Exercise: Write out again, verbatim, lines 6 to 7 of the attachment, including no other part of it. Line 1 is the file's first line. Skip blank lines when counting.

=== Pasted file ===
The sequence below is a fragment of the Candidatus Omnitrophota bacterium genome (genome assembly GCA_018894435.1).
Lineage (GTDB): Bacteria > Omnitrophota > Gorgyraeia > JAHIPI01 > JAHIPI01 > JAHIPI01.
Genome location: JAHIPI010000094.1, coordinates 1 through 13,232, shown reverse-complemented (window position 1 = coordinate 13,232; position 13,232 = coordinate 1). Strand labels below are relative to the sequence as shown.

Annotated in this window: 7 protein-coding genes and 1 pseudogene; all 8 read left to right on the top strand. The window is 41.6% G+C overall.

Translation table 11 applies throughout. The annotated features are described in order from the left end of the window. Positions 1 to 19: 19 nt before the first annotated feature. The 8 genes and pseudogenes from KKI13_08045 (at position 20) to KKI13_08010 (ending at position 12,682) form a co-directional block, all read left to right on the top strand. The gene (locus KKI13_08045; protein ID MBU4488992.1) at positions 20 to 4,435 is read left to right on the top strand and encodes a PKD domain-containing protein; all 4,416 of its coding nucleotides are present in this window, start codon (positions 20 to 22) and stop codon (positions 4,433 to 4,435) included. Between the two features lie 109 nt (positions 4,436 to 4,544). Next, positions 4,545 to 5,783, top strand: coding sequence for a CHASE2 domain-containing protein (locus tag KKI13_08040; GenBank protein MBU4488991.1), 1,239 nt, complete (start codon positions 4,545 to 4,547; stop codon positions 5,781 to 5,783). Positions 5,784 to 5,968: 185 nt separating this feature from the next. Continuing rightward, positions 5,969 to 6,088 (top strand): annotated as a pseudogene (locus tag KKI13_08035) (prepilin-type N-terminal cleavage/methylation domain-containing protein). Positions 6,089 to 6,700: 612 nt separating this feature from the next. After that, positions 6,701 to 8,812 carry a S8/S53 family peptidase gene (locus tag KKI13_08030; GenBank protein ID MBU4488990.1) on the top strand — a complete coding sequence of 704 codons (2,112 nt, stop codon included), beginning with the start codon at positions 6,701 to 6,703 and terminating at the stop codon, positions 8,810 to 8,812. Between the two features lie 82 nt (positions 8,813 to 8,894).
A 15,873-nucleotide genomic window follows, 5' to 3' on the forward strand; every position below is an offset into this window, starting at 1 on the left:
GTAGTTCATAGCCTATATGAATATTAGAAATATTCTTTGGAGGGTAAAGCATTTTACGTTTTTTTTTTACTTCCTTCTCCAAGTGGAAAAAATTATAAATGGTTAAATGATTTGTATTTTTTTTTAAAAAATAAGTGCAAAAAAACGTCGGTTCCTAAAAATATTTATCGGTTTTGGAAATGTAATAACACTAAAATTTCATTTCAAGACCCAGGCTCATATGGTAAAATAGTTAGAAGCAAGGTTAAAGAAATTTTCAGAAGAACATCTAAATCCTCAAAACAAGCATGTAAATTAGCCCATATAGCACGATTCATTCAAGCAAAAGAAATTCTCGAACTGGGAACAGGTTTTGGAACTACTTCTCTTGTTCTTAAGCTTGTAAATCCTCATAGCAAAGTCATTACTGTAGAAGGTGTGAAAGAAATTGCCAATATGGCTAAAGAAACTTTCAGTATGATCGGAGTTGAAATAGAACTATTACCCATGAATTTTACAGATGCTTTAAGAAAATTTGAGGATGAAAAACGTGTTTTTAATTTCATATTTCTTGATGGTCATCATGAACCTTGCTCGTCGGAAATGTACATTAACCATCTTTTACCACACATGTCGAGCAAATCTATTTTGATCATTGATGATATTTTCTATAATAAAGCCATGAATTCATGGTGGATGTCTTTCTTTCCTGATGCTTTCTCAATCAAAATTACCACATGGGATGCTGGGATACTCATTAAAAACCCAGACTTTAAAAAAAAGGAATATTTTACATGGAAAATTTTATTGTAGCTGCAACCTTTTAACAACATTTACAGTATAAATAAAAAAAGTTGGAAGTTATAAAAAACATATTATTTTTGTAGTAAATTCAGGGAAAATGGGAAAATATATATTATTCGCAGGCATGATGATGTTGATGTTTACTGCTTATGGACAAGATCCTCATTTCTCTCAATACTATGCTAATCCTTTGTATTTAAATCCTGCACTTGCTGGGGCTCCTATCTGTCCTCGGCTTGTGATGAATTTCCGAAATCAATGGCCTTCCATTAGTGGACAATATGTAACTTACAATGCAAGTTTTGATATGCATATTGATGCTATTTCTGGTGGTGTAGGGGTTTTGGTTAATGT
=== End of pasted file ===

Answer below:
A 15,873-nucleotide genomic window follows, 5' to 3' on the forward strand; every position below is an offset into this window, starting at 1 on the left:
GTAGTTCATAGCCTATATGAATATTAGAAATATTCTTTGGAGGGTAAAGCATTTTACGTTTTTTTTTTACTTCCTTCTCCAAGTGGAAAAAATTATAAATGGTTAAATGATTTGTATTTTTTTTTAAAAAATAAGTGCAAAAAAACGTCGGTTCCTAAAAATATTTATCGGTTTTGGAAATGTAATAACACTAAAATTTCATTTCAAGACCCAGGCTCATATGGTAAAATAGTTAGAAGCAAGGTTAAAGAAATTTTCAGAAGAACATCTAAATCCTCAAAACAAGCATGTAAATTAGCCCATATAGCACGATTCATTCAAGCAAAAGAAATTCTCGAACTGGGAACAGGTTTTGGAACTACTTCTCTTGTTCTTAAGCTTGTAAATCCTCATAGCAAAGTCATTACTGTAGAAGGTGTGAAAGAAATTGCCAATATGGCTAAAGAAACTTTCAGTATGATCGGAGTTGAAATAGAACTATTACCCATGAATTTTACAGATGCTTTAAGAAAATTTGAGGATGAAAAACGTGTTTTTAATTTCATATTTCTTGATGGTCATCATGAACCTTGCTCGTCGGAAATGTACATTAACCATCTTTTACCACACATGTCGAGCAAATCTATTTTGATCATTGATGATATTTTCTATAATAAAGCCATGAATTCATGGTGGATGTCTTTCTTTCCTGATGCTTTCTCAATCAAAATTACCACATGGGATGCTGGGATACTCATTAAAAACCCAGACTTTAAAAAAAAGGAATATTTTACATGGAAAATTTTATTGTAGCTGCAACCTTTTAACAACATTTACAGTATAAATAAAAAAAGTTGGAAGTTATAAAAAACATATTATTTTTGTAGTAAATTCAGGGAAAATGGGAAAATATATATTATTCGCAGGCATGATGATGTTGATGTTTACTGCTTATGGACAAGATCCTCATTTCTCTCAATACTATGCTAATCCTTTGTATTTAAATCCTGCACTTGCTGGGGCTCCTATCTGTCCTCGGCTTGTGATGAATTTCCGAAATCAATGGCCTTCCATTAGTGGACAATATGTAACTTACAATGCAAGTTTTGATATGCATATTGATGCTATTTCTGGTGGTGTAGGGGTTTTGGTTAATGT